The Egyptian president’s visit to Moscow this week will mark his third trip to Russia since taking office last year
Russia's President Vladimir Putin (L) shakes hands with Egypt's President Abdel Fattah El-Sisi during a meeting in Cairo February 10, 2015
Egyptian President Abdel-Fattah El-Sisi will hold talks with his Russian counterpart Vladimir Putin in Moscow next week in efforts to boost strategic ties and economic cooperation between both states, the presidency announced on Thursday.
El-Sisi's three-day visit, which will begin on 25 August, highlights the "special relations" between Cairo and Moscow and "reflects a common will to consolidate strategic relations between the two countries," the president's office said in a statement.
The talks will focus on promoting bilateral relations, namely bolstering trade and economic cooperation and promoting Russian investment in Egypt, the statement added.
The Kremlin said on Thursday that the discussions will include "extensive exchange on international issues, primarily on the situation in the Middle East and North Africa."
Russia, the world's second-largest arms exporter, has also sought to reinforce military ties with Egypt.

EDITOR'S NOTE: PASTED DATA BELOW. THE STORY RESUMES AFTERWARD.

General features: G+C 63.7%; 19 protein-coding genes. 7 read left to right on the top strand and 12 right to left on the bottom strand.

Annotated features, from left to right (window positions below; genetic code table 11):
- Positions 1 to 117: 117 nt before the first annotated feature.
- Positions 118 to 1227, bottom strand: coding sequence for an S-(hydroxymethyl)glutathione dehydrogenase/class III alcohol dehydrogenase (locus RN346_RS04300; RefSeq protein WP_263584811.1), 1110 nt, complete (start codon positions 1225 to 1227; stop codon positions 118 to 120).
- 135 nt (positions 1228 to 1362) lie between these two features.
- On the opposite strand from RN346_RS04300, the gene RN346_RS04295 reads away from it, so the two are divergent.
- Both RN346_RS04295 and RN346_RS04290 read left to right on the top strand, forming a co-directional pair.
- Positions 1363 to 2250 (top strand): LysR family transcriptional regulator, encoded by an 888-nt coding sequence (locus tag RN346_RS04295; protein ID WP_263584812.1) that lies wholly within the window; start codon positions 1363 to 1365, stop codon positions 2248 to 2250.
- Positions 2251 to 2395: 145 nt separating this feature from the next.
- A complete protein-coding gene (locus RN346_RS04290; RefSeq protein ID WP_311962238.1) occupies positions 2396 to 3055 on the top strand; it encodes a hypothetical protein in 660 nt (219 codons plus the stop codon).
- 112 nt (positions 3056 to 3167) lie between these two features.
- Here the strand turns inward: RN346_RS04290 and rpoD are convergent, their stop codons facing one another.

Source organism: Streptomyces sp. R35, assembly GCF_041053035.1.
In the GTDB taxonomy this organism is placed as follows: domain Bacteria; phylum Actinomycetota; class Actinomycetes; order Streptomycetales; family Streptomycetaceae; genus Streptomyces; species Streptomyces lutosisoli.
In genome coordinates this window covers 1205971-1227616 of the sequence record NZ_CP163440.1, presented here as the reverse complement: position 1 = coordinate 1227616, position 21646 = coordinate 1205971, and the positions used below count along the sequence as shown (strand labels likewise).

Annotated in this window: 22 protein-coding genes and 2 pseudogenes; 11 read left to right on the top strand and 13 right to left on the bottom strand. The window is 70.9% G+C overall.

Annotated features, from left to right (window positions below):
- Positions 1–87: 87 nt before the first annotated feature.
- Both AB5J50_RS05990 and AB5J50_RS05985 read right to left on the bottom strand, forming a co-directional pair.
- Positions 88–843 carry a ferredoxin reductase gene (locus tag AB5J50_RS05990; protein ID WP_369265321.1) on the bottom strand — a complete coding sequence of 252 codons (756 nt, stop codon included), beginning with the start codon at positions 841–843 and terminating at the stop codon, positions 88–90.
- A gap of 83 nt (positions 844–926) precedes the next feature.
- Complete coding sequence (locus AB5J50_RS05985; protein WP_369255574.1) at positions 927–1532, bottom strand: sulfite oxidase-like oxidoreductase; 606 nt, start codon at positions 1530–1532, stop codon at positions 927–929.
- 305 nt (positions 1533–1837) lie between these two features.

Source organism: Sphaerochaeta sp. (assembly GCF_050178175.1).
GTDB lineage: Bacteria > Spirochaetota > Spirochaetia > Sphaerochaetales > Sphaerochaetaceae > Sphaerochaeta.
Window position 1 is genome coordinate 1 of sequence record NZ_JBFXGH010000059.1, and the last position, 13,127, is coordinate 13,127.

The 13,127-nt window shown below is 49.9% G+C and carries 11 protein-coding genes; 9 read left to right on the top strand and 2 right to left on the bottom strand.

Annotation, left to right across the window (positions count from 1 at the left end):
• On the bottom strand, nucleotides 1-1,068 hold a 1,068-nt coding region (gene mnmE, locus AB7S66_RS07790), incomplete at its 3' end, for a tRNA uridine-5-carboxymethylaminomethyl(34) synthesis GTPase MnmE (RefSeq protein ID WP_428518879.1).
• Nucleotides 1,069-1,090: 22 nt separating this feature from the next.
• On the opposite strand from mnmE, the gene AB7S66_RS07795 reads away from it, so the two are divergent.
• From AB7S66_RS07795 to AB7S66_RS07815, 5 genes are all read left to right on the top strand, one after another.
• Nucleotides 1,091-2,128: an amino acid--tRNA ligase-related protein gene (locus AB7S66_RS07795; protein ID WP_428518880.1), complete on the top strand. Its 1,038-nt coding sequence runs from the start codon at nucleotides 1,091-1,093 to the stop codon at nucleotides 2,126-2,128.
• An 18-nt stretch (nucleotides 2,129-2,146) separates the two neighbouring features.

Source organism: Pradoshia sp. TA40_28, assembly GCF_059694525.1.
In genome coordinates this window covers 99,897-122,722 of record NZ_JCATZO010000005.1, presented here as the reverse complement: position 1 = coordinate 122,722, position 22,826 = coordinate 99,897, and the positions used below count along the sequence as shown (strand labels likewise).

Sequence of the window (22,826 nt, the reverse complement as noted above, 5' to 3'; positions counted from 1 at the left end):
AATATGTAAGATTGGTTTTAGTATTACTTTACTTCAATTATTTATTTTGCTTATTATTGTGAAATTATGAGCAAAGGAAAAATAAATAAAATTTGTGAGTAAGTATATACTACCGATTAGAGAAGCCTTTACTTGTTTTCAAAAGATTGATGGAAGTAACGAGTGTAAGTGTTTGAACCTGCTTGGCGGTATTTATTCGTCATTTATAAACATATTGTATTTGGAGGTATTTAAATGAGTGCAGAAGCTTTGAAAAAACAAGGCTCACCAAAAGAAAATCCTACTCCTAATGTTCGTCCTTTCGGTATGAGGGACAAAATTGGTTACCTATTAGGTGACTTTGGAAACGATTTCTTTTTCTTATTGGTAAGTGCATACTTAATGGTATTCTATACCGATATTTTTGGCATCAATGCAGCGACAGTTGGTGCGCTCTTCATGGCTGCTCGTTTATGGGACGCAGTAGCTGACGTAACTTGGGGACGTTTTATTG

The Egyptian army said earlier this week that Moscow has gifted Cairo with a new missile corvette that was part of the inauguration of the new Suez Canal expansion project earlier this month.
In June, Russia and Egypt held their first ever joint naval exercise.
This is El-Sisi's third visit to Russia in a year, after a trip in May and another last August, months after he came to office.
Russia's President Vladimir Putin visited Cairo in February, marking his first state visit to Egypt since 2005.
Cairo and Moscow began cultivating ties as Egypt’s relations with the US soured following the 2013 ouster of Islamist Mohamed Morsi.
Tensions have recently eased between Cairo and Washington with the US resuming in March its $1.3 million annual military aid to Egypt that was partly suspended following Morsi's ouster to boost Cairo's ability to combat threat by extremists.